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SALT LAKE CITY, Utah — PBS is keeping a tight lid on the forthcoming four hours of documentary television that it is calling “The Mormons” — due to air on April 30 and May 1 on the PBS network.

Very few people outside of PBS itself have seen excerpts, and their reactions vary depending on what they have seen as well as their prior expectations.

The documentaries — two hours on American Experience on April 30 and a further two hours the following evening on Frontline — constitute what is believed to be the most searching look at The Church of Jesus Christ of Latter-day Saints in US television history.

Award-winning television producer Helen Whitney describes it as “a complex film, a respectful film, but not an uncritical film.”

Among hundreds of people interviewed for the film were Church leaders, historians, academics, active members, former members and critics. They address a wide range of topics, from the foundation of the Church through to its worldwide operations today.

Helen Whitney told the Deseret Morning News that one of her prime objectives was to remove stereotypes of the Church.

“I hope that most of the stereotypes — ideally, all of them — will be blown away,” she told the newspaper. “Because so many of them are just based on ignorance. Ignorance about Mormon history, ignorance about Mormon theology. Ignorance.”

Whitney said that the Church had responded favorably to requests for access to Church leaders and Church premises. 

“The Church did not endorse the film.  I had total independence,” she said. Church officials had no role in scripting, filming, financing, or approving the content of the production.

A few scholars, including some who appear in the documentary, have seen substantial parts of the program.

Their initial reaction:  Church leaders and members are extraordinarily eloquent in explaining the tenets of their faith. The film is not superficial, which is often a criticism leveled at television coverage.

However, some raised concern about what they feel is a disproportionate amount of time given to topics that are not central to the Church’s faith.  For instance, polygamy comes in for extensive treatment in the first program, including substantial attention to present-day polygamous groups that have nothing to do with today’s Church.  The time devoted to portrayals of modern fundamentalist polygamy seems inconsistent with the filmmaker’s stated purposes of getting inside the LDS experience, and of exploding, rather than reinforcing, stereotypes.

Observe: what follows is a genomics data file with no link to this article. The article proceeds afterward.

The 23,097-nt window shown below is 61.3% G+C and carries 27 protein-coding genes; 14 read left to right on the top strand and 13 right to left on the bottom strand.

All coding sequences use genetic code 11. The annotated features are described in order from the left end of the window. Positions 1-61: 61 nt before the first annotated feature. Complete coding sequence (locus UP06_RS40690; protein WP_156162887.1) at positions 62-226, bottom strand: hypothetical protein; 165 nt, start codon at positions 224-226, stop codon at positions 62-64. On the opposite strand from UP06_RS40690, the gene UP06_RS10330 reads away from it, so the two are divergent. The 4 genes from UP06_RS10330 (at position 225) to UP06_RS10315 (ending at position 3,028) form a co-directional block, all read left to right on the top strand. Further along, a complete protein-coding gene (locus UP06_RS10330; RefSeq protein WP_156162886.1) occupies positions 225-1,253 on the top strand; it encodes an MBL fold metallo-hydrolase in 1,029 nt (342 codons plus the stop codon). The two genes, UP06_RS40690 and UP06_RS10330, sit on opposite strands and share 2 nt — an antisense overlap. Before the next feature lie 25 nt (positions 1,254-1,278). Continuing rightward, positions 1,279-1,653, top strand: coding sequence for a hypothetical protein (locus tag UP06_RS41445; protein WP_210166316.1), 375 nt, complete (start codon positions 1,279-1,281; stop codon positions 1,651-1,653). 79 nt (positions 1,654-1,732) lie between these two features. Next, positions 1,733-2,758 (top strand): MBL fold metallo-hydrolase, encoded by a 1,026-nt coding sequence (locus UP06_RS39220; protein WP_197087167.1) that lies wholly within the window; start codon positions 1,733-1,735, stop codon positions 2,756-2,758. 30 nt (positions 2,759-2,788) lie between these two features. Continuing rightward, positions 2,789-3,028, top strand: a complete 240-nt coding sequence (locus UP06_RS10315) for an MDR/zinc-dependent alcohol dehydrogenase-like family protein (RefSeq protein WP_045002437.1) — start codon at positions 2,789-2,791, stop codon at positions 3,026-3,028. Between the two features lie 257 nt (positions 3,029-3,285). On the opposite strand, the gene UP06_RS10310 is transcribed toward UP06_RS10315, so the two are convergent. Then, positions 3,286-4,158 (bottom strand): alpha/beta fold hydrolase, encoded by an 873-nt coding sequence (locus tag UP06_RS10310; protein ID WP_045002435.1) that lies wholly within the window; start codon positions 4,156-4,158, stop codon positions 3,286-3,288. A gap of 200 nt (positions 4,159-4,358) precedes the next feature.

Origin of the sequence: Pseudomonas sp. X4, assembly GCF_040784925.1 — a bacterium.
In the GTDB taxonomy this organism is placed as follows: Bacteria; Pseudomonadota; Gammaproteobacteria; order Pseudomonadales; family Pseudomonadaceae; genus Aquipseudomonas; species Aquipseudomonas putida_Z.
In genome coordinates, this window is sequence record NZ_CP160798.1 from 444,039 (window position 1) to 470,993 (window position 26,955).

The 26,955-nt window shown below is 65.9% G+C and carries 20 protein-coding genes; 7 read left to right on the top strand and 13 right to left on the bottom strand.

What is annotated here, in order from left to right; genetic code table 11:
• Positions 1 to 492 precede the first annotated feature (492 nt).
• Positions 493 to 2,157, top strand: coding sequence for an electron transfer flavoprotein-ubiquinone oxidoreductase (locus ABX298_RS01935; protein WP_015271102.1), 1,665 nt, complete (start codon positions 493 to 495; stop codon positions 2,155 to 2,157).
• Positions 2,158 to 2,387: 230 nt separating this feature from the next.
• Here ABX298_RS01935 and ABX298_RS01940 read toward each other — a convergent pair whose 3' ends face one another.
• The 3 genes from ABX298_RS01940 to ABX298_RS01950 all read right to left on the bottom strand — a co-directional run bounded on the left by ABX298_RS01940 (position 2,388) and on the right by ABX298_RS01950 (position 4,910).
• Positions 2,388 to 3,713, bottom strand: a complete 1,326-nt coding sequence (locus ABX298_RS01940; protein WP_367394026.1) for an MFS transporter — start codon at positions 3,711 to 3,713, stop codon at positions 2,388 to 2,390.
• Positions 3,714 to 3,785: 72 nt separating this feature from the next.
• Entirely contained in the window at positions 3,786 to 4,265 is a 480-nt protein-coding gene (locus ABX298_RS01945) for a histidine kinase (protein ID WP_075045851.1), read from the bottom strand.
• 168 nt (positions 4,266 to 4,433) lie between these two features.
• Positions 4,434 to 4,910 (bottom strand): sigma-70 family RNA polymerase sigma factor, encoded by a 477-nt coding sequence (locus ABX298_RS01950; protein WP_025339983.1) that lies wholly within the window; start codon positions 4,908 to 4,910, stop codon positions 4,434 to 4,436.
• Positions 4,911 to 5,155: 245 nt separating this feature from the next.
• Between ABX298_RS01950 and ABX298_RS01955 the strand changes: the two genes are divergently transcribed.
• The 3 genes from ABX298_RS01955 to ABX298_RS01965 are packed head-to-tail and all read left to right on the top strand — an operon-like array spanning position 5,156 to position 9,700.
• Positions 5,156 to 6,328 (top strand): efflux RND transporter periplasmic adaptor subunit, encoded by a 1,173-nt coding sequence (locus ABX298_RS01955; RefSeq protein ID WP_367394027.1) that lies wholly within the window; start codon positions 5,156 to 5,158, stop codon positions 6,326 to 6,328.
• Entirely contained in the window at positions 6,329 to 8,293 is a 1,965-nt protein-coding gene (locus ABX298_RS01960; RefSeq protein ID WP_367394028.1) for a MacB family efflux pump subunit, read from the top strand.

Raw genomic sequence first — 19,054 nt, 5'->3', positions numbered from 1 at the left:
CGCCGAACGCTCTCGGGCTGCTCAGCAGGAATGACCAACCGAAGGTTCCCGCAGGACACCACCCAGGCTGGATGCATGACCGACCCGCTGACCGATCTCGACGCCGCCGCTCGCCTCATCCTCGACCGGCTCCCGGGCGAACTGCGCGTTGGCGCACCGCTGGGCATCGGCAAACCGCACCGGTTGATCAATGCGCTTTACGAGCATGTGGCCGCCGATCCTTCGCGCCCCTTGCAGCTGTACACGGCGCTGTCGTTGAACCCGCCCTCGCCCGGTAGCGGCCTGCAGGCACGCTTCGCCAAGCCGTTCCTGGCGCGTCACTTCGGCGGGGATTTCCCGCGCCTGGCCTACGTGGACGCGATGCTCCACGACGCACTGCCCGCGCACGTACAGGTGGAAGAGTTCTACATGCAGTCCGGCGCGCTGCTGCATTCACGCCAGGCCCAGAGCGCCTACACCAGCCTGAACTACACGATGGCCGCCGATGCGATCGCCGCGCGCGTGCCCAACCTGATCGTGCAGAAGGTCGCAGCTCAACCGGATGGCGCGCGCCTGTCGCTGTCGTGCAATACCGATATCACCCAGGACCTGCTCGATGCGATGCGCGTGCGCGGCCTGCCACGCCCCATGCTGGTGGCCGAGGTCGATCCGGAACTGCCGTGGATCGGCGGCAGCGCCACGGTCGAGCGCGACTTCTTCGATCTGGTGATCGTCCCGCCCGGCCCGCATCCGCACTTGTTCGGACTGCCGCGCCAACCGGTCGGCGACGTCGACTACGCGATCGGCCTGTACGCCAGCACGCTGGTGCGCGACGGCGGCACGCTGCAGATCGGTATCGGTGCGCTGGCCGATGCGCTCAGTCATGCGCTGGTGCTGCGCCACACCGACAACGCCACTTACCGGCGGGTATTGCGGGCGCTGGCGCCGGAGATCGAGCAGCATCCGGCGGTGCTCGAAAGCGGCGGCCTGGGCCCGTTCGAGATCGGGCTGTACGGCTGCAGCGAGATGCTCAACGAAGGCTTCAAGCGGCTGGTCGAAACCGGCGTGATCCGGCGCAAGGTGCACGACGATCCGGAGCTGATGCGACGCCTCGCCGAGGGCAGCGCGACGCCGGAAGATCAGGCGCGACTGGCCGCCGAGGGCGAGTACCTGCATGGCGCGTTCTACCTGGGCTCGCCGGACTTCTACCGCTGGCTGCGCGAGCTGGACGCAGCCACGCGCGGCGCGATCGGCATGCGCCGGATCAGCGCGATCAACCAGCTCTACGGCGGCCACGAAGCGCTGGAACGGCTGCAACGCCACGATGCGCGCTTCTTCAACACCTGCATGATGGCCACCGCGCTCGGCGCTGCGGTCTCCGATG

Other scholars criticize what they say is an imbalance in the treatment of some topics, particularly the events at Mountain Meadows in 1857.  One said the film provides a distorted and highly unbalanced account of Brigham Young and the Mountain Meadows Massacre alike.

Michael Purdy of the Church’s Public Affairs Department has followed the Whitney documentary closely for the past three years.

“The big question that members of the Church are asking is whether these programs will come close to capturing the essence of how Latter-day Saints define and see themselves,” he said. 

“Will members look at these films and say, ‘yes, that’s me.’ Or will they look at it and say, ‘even after four hours, they missed the point.’  It comes down to both content and context and it is important that those closest to the faith see themselves in the portrayal.”

Either way, extensive post-broadcast discussion of the programs in the news media and on blogs is likely at a time that the Church is already a topic of rising media interest. The Church expects to participate in those discussions through its Newsroom web sites and also in public media forums.